Exact time to plant blueberries for ‘delicious’ homegrown fruits

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Though they are not widely grown in the UK, blueberries are becoming more popular with gardeners across the country. The leafy green plants are rewarding to grow for their indigo-coloured fruits and are also “remarkably simple” to get right. While the fruiting season has ended now summer is over, gardening experts have revealed that it’s not too late to add blueberry shrubs to your garden.

When to plant blueberries

Like most summer fruits, blueberries need plenty of sunshine to thrive in the warmer months, so timing is crucial when planting new shrubs.

While they’re not traditional British garden fruits, blueberries can survive most of the winter weather and have a long planting period.

Gardening experts at The Gluttonous Gardener said: “Blueberry bushes may be planted at any time of year as long as the ground isn’t frozen.”

According to the Royal Horticultural Society (RHS), the best time to do this is between November and March.

Even if the first frosts have arrived, the shrubs will do well if planted on a clear, mild day, when there is no visible frost in the air, or on the ground.

Blueberry bushes can also be planted in June for a later harvest.

The Gluttonous Gardener said: “The delicious indigo-coloured fruits are remarkably simple to grow, thriving in a sunny border or in a pot on the balcony, so even the least green-fingered recipient and the humblest of gardens can produce a delicious home grown harvest.”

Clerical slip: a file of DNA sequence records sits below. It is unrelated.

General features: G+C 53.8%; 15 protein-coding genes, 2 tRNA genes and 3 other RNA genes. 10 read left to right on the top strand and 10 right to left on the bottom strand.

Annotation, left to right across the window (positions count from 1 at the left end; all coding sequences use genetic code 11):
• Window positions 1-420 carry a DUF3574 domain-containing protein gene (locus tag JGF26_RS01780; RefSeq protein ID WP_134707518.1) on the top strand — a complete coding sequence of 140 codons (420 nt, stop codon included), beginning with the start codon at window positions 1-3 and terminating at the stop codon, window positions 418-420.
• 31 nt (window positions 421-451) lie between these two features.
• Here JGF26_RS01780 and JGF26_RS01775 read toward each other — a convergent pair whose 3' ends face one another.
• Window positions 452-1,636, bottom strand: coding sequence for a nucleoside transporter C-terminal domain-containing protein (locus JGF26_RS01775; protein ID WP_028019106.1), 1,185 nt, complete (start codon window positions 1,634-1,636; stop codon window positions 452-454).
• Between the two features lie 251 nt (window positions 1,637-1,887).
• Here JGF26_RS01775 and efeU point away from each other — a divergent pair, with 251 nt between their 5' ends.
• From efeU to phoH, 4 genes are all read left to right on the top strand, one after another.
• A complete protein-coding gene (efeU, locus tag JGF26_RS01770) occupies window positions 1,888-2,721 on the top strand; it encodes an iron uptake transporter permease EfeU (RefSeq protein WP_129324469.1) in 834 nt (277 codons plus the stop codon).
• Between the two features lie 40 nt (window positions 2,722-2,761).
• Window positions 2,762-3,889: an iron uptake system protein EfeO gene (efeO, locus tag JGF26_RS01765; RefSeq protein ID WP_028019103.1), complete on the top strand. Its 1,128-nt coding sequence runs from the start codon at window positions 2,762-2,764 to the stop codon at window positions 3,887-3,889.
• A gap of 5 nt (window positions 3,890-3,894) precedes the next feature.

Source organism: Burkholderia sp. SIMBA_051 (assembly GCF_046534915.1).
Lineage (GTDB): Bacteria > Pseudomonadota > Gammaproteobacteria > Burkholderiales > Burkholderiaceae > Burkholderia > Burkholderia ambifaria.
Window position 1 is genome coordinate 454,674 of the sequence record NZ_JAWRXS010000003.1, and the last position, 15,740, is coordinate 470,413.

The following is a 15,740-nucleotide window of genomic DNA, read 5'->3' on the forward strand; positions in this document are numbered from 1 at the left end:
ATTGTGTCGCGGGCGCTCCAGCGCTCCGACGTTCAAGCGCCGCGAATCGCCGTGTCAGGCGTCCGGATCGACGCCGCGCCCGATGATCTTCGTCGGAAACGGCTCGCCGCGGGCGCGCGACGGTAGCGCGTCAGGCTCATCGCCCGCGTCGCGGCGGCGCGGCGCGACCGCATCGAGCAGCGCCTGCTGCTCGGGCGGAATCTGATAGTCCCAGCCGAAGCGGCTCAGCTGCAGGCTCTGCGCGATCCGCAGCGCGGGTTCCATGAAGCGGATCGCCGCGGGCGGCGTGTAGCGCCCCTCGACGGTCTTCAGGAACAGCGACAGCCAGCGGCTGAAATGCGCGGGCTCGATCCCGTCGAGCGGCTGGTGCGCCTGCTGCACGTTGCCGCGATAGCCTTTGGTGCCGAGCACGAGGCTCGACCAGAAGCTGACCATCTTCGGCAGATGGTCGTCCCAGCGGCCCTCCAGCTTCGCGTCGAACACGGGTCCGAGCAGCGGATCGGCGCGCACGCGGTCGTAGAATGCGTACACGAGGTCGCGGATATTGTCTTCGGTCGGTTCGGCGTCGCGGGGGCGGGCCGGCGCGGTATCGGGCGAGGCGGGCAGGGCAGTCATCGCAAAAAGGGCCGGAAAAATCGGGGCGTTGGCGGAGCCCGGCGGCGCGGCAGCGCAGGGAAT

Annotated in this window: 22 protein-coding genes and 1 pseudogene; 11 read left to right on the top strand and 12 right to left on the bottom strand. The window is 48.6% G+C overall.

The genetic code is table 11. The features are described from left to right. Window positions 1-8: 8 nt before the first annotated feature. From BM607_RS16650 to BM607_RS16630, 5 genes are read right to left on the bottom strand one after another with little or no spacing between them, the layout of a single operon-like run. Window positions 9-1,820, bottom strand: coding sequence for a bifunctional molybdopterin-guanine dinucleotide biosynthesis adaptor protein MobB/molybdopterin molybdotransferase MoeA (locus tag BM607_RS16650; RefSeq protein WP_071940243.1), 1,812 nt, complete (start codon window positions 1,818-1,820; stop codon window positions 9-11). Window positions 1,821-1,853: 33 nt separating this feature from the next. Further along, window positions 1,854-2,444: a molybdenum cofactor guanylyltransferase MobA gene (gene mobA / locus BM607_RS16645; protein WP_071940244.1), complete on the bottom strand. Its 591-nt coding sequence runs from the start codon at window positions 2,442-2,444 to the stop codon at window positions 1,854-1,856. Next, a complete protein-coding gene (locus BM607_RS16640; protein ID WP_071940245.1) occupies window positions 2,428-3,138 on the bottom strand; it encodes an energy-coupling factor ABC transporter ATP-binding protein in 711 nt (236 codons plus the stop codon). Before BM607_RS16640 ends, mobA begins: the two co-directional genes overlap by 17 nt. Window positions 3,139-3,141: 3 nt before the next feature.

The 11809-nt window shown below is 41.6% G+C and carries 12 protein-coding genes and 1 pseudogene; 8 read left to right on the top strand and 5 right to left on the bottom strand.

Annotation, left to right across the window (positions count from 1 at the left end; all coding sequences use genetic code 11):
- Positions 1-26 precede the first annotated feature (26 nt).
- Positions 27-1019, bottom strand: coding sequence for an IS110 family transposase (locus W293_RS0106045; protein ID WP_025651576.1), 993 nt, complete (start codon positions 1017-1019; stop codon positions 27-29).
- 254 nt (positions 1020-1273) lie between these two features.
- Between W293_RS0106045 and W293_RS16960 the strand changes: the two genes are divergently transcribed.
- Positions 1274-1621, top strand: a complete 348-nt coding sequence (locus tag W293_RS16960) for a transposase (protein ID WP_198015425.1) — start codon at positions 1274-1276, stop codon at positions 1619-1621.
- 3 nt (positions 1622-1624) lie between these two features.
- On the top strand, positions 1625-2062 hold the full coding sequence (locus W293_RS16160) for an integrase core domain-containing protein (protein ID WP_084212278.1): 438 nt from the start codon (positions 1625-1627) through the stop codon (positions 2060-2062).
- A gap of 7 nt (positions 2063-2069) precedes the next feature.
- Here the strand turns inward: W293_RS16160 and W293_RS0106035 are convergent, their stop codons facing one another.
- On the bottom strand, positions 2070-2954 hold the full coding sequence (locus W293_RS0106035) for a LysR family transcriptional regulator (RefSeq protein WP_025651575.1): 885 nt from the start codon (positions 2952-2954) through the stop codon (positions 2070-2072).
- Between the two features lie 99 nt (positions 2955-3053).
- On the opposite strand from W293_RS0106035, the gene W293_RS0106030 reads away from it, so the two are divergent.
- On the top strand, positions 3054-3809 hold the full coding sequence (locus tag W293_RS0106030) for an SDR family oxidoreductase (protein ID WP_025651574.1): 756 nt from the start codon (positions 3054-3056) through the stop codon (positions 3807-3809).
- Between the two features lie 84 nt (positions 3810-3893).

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Where to plant blueberry bushes

Bright, sunny positions are best for a fuller harvest, though blueberries will still grow well if planted in a shaded site.

The position is important for a successful crop, though the soil conditions are even more crucial to secure juicy blueberries.

According to experts, these fruiting bushes rely on acidic soil to thrive, so it’s best to stock up on organic matter before planting.

The Gluttonous Gardener explained that if rhododendrons, heather or camellia struggle to grow in your garden, blueberries will grow more readily in pots filled with ericaceous compost instead.

Planting from small plug plants is the quickest way to start growing the indigo-coloured fruits at home.

Before placing the rooted plants in the groun, enrich your soil with plenty of nitrogen-heavy compost and organic matter. Pine needles, leafmould, composted conifer clippings or bracken are ideal for blueberry plants.

Next, dig a hole twice the size of the root ball, spreading the roots as you refill the hole to the base of the stem.

Press the soil down with the heel of a boot to firm the blueberry plant into its growing position.

While planting blueberries in the garden can be done now, or later in the year, the RHS warned that not all varieties are winter hardy.

It said: “Not all blueberry cultivars are fully hardy, and even hardy plants can be damaged by a combination of low temperatures and wet conditions, especially if growing in a container.

“So move containerised plants into a shed or garage during prolonged cold spells, or wrap the pot in hessian or bubblewrap to protect the roots.”

Keep new plants well-watered with rain water and prepare for a modest harvest in the first few years.

Over time, your plants will become more abundant each summer.

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